F1 Myth Busting: Is F1 an old man’s sport?
by Joe Baker
Joe Baker, Communications Manager at CSM Sport & Entertainment, explores how the global F1 audience is moving with the times - leaving the outdated perception of their 'male and grey' fanbase in the dust.
12th July 2019, 15:36
It’s March 2018, Melbourne. The then four-time Formula One (F1) World Champion Lewis Hamilton causes controversy ahead of the season-opening Australian Grand Prix by posting a video on social media of a steady stream of old, white, male fans walking in to the Albert Park circuit.  In it he criticises the lack of diversity amongst the fans coming to F1, questioning why nothing has changed in the 11 years he has been in the sport.

A year earlier, Liberty Media had completed a $8bn deal to acquire F1. It announced as a priority the desire to make F1 a more fan-centric brand and diversify the appeal of a sport estimated to have 503 million fans globally. The burning question for Chase Carey & Co was how to pull a global sporting series - one that stretches across 9 months and 21 countries - into the 21st century, in order to expand fan engagement.

So, what progress have they made? The data below demonstrates that they are well on their way. This challenges a certain perception that still lingers in 2019 - that despite the sport being at the forefront of technological innovation and the pinnacle of motor racing, F1 remains stuck in the past when it comes to the area that arguably matters the most – its fans. 

Old and male or young and diverse? For many, the answer is still the former. However, if you are on that side of the fence, you may be pleasantly surprised to hear that you could well be wrong. Indeed, our recent The Global Sports Fan Survey has found that 46% of F1 fans are now under 35 – a higher proportion than football (43%). Meanwhile, in terms of new fans, of those who have started following the sport within the last 12 months 61% are under-35 and 25% are between 16-24 years of age. The last Motorsport Network Global Formula 1 Fan Survey, the largest ever conducted in the sport, also found that 26% of its 215,872 respondents were under the age of 25.

So, what does this mean? Put simply, the average age of the F1 fan is in fact decreasing, with the sport having a substantial and growing Gen Y and Z fan base. It therefore has a greater cross-generational appeal than many of us perhaps realise. It is well known within the sport and entertainment industry that F1 has been working hard to make itself more accessible to younger generations and new geographies and demographics. Digital investment has been a priority. This includes starting an esports competition and running fan festivals in existing or new markets. And the data suggests it’s working…

According to a recent study from Motorsport Broadcasting, F1’s number of social followers increased by 24.6% on Instagram alone for the first half of 2019. Our own research has also revealed that users of F1’s official social platforms grew by a staggering 53% last year. This move to a younger, digitally active fan base is supported by the fact that 42% of F1 fans now follow the sport on social media, a similar level to other major sports. Streaming races has also been a smart move by F1, with 25% of 16-34-year olds wanting to watch the action via this medium, through laptops or mobiles. The teams themselves have caught on to the online uplift, placing even more significance on connecting with a fresher, younger audience. For example, over the last 12 months Red Bull’s following increased by close to 2 million fans, with Mercedes’ swelling by 1.5 million.  And what of perhaps the most important issue of all – gender diversity? The launch of the W Series, the likes of former Williams Test Driver, and current Venturi Formula E Team Principal, Susie Wolff, and F1’s current Director, Marketing & Communications, Ellie Norman, show that female involvement in motorsport is rightly increasing. Yet, is this change finally occurring amongst F1 fans? The answer seems to be a resounding yes. The modern-day sport now has a stronger female following than it ever has before – and this continues to grow. Our research has found that 50% of fans who have started following the sport within the last 12 months are female, with 46% of all those interested in F1 now women.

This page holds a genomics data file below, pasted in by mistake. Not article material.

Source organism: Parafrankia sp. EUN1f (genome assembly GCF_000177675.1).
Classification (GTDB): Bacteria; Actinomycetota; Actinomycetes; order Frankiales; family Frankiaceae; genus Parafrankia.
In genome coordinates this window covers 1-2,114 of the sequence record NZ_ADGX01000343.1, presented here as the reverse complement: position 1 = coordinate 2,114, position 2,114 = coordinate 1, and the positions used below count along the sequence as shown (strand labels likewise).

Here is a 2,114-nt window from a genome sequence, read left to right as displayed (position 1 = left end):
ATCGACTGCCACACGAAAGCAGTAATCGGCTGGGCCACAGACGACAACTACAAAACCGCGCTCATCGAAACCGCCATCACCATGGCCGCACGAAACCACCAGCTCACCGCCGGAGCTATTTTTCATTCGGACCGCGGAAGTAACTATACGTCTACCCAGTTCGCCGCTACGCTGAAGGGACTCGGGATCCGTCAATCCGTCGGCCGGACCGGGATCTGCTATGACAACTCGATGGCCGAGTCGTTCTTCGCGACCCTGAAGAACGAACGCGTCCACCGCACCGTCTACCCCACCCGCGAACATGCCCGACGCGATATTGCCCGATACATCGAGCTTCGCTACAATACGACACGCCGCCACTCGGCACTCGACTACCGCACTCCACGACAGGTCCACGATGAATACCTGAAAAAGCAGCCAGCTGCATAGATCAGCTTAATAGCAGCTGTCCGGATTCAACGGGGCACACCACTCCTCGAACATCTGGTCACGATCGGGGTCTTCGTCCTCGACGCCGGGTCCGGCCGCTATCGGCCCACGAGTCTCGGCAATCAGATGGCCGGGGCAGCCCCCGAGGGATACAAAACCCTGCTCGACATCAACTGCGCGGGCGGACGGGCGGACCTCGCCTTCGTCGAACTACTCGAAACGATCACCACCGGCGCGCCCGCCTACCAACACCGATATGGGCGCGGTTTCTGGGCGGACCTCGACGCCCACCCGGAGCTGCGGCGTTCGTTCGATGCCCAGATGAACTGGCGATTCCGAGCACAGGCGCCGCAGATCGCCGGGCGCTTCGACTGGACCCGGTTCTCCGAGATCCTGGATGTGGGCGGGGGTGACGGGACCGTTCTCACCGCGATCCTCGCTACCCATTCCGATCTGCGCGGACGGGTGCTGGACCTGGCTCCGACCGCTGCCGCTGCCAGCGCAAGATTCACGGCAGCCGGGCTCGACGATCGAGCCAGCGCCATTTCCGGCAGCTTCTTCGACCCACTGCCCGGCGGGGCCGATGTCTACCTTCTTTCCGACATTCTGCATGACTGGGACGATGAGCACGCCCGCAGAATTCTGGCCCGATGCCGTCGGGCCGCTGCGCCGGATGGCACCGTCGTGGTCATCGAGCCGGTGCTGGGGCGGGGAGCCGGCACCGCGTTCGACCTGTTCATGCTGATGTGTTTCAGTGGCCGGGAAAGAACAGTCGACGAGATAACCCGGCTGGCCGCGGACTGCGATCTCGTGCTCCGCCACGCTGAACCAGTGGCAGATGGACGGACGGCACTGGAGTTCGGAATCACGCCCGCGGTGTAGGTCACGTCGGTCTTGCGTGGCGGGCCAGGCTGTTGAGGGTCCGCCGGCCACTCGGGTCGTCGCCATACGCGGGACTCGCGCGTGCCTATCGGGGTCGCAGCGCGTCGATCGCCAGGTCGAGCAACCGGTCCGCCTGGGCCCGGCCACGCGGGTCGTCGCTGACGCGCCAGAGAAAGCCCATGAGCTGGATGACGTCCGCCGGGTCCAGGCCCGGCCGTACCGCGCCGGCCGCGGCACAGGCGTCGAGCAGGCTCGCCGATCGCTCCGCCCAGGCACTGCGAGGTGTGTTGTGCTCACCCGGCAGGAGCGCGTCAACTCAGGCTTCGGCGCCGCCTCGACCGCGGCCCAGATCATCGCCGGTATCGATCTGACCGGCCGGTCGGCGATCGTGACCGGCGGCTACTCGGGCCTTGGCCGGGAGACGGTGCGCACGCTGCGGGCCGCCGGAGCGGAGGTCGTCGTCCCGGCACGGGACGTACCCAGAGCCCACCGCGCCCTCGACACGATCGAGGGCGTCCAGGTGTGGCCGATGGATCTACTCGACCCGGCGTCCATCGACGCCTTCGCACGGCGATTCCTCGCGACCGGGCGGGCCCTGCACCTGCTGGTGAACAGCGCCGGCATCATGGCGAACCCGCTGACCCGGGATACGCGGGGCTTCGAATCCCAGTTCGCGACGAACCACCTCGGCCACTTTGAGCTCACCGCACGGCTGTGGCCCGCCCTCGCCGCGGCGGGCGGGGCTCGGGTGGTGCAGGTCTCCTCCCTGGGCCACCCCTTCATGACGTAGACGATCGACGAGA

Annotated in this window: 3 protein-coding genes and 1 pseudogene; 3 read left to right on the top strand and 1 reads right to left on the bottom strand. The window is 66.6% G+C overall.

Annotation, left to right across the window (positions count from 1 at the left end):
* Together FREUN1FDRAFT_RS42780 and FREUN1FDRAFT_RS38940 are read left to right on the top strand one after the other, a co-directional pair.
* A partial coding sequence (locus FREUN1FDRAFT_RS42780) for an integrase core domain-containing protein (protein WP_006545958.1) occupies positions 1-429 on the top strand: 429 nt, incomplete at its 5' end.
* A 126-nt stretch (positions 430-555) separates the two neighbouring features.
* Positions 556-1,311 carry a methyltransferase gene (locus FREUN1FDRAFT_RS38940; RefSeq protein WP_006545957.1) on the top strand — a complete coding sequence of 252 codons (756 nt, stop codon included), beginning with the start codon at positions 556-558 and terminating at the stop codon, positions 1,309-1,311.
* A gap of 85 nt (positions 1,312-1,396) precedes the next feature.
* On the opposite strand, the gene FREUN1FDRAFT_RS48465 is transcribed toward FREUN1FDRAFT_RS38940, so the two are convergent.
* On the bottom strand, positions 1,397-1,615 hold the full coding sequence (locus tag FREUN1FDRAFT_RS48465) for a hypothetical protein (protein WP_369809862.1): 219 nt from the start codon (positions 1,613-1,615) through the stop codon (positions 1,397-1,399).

As has been well publicised, new rules and regulations intended to be introduced in 2021 are set to be finalised by teams later this year. The outcome of these discussions, in terms of the racing and entertainment spectacle they could create, will be vital in continuing this trend and inspiring a range of different fans in the future. For now, the initially slow shift in diversity is picking up speed faster than you might think – creating a sport that will be more exciting for brands, fans and consumers than ever before. 

Part 1 - https://www.sportcal.com/Insight/Sponsorship/126399

Part 2 - https://www.sportcal.com/Insight/Sponsorship/126763

Part 3 - https://www.sportcal.com/Insight/Sponsorship/126764   

CSM, part of the Chime Challenger Network, is a global integrated marketing agency working across sport, entertainment, media, lifestyle, innovation, social impact and more. Driven by people pursuing the extraordinary, we build brands, work with properties and create meaningful, memorable and measurable live experiences. www.csm.co